Investing In Taiwan: One ETF And Three Stocks To Know

Includes: EWT, UMC
by: Nicholas Vardy, CFA

Taiwan is the world's political orphan. Although it has been independent for half a century since the end of a civil war with China in 1949, only 24 countries in the world even recognize its existence. Its politics are dominated by its relationship with China -- which is like a bickering, unwanted stepmother constantly seeking custody of Taiwan, its annoyingly successful but errant stepchild.

U.S. investors who are less schooled in Asian history can be forgiven for viewing Taiwan as the Asian outpost of NASDAQ. Because of its high concentration in technology, the Taiwanese stock market has tracked the U.S. high tech market almost uncannily since the collapse of the tech bubble.

Indeed, the iShares Taiwan ETF (NYSEARCA:EWT) -- unlike in most emerging markets -- is dominated by the technology sector, with a 25% weighting in semi-conductors, 17% in electronic equipments, and 14% in computer and peripherals. The Taiwanese stock market lives and dies with technology.

Investing in Taiwan: Historical Primer
In many ways, Taiwan is the success story that mainland China could have been -- absent the millstone of Communism. While most resource-rich countries like Brazil and Russia pump finite natural resources out of the ground to fill their coffers, Taiwan accumulated its breathtaking $265 billion in foreign currency reserves -- the third highest in the world -- the old fashioned way. Taiwan earned it. Had mainland China (population: 1.3 billion) been as efficient as tiny Taiwan (population: 23 million) in hoarding dollar reserves, China's reserves would stand at $15.6 trillion -- more than the GDP of the entire U.S. economy.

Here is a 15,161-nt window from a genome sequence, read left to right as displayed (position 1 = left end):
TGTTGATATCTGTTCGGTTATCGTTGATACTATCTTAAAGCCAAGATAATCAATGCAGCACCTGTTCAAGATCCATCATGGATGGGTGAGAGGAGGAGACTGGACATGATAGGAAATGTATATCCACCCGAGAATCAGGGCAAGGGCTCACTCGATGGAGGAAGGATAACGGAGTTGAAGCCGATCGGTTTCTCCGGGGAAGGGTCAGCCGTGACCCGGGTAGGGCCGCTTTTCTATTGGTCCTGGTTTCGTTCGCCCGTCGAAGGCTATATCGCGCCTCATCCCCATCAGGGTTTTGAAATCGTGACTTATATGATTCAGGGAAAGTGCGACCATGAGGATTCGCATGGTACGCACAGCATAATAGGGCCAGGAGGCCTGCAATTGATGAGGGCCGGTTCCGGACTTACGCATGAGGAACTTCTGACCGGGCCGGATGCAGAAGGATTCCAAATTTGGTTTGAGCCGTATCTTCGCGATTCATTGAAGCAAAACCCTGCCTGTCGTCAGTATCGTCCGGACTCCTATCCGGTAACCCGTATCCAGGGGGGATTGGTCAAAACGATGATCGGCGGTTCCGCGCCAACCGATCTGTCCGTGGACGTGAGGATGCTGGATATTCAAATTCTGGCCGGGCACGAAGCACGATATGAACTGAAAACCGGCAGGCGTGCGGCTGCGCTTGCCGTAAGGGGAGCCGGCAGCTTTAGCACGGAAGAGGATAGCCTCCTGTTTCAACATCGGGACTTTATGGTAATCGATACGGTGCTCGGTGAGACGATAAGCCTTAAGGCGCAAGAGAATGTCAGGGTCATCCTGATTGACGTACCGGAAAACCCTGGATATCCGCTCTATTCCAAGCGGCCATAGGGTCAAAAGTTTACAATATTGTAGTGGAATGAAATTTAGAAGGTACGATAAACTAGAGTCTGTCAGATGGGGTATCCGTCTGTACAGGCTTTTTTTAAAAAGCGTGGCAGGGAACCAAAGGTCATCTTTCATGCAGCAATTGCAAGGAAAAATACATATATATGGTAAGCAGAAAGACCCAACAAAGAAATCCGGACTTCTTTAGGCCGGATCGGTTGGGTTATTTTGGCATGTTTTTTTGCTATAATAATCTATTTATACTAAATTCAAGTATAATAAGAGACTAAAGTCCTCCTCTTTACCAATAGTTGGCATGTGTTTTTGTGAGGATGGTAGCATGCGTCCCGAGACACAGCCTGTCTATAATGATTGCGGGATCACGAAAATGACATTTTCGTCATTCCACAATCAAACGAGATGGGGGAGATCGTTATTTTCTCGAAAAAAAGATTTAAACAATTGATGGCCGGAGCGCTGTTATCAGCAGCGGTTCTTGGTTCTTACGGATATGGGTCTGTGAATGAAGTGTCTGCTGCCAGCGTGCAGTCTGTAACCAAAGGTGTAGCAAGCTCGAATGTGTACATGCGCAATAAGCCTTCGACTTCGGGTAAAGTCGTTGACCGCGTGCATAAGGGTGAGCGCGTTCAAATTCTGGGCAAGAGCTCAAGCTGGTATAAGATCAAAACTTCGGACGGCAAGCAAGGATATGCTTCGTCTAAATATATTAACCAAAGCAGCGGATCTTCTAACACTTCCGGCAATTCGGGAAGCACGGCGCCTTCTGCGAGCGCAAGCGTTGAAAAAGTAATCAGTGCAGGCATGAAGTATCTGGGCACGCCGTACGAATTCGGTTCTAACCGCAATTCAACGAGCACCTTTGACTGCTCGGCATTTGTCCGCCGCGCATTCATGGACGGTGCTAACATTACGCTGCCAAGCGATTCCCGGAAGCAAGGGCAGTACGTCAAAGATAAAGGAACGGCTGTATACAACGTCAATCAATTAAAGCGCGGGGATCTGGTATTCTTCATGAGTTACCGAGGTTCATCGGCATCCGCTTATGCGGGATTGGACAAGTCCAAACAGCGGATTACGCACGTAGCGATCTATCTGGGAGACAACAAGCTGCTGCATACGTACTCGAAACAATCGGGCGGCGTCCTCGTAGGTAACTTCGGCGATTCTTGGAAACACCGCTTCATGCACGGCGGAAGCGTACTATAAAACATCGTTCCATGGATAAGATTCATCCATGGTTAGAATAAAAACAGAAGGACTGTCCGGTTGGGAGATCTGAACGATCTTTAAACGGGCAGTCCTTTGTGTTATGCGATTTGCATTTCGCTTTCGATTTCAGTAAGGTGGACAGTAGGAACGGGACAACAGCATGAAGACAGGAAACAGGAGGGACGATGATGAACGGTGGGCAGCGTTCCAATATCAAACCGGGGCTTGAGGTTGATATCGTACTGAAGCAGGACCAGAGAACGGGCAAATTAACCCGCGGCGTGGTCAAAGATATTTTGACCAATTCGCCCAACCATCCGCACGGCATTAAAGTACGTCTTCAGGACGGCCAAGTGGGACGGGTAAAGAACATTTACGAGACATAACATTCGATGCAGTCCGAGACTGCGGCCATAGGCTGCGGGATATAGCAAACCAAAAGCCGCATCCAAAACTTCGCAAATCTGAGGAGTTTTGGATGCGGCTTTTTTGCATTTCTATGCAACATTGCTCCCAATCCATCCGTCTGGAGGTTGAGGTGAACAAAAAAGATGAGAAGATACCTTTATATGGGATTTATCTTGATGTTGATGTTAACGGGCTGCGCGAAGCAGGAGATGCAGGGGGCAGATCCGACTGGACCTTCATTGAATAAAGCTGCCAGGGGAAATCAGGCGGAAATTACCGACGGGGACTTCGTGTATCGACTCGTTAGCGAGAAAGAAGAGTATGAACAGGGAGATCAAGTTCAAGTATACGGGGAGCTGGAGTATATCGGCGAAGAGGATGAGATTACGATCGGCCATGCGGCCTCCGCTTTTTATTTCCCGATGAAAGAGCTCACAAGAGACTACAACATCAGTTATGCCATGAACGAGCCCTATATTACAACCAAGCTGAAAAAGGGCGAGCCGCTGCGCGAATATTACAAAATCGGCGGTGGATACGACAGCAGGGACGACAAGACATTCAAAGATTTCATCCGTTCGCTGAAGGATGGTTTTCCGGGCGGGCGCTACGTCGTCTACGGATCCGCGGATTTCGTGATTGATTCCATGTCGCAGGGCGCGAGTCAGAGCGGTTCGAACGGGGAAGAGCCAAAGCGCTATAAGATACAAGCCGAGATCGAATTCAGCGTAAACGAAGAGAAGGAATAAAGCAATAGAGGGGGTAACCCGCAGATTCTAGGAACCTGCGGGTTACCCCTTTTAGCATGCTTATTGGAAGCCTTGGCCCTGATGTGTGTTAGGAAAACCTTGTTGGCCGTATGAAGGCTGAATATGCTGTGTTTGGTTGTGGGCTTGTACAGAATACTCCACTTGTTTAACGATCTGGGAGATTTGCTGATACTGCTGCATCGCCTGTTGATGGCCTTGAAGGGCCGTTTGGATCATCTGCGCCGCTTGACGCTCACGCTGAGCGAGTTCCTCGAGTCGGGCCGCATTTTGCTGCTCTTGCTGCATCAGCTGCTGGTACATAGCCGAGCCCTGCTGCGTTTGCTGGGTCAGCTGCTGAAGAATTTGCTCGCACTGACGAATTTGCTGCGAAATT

Taiwan's secret? A large chunk of the one million Chang Kai Shek supporters who fled to Taiwan in 1949 were bourgeois Chinese -- governing elites, merchants, Chinese capitalists, and well-educated professionals. American aid -- which constituted more than 30% of domestic investment throughout the 1950s and early 1960s -- helped, too. Although the U.S. never established diplomatic ties with Taiwan, American-inspired land reform, aid and investment. Free universal education helped bring the Taiwanese economy into the 20th century. And, hats off to the Taiwanese people for taking the ball and running with it. Turns out Taiwan's secret to success is no secret at all: hard work, a market economy, and a little help from the U.S. Voila, in 50 years, Taipei boasts the world's tallest building and Taiwan's high tech industry rivals Silicon Valley.

Investing in Taiwan: High Stakes Political Posturing

Since China has never renounced its right to "reunify" Taiwan, Chinese military action hangs like a sword of Damocles over Taiwan's head. More than 700 Chinese missiles are aimed at Taiwan. Just last year, China's legislature passed an anti-secession law authorizing military action against Taiwan if it moves toward independence. Truth be told, like a recalcitrant teenager, the Taiwanese government enjoys tweaking its nose at its stepparent across the strait. Just last week, five Taiwanese state-owned companies dropped references to "China" from their names -- another snub to the mainland in this high stakes game of political tiddlywinks. A bigger worry for Chinese leaders is that Taiwan may change Taiwan's official name from the "Republic of China -- or even declare independence.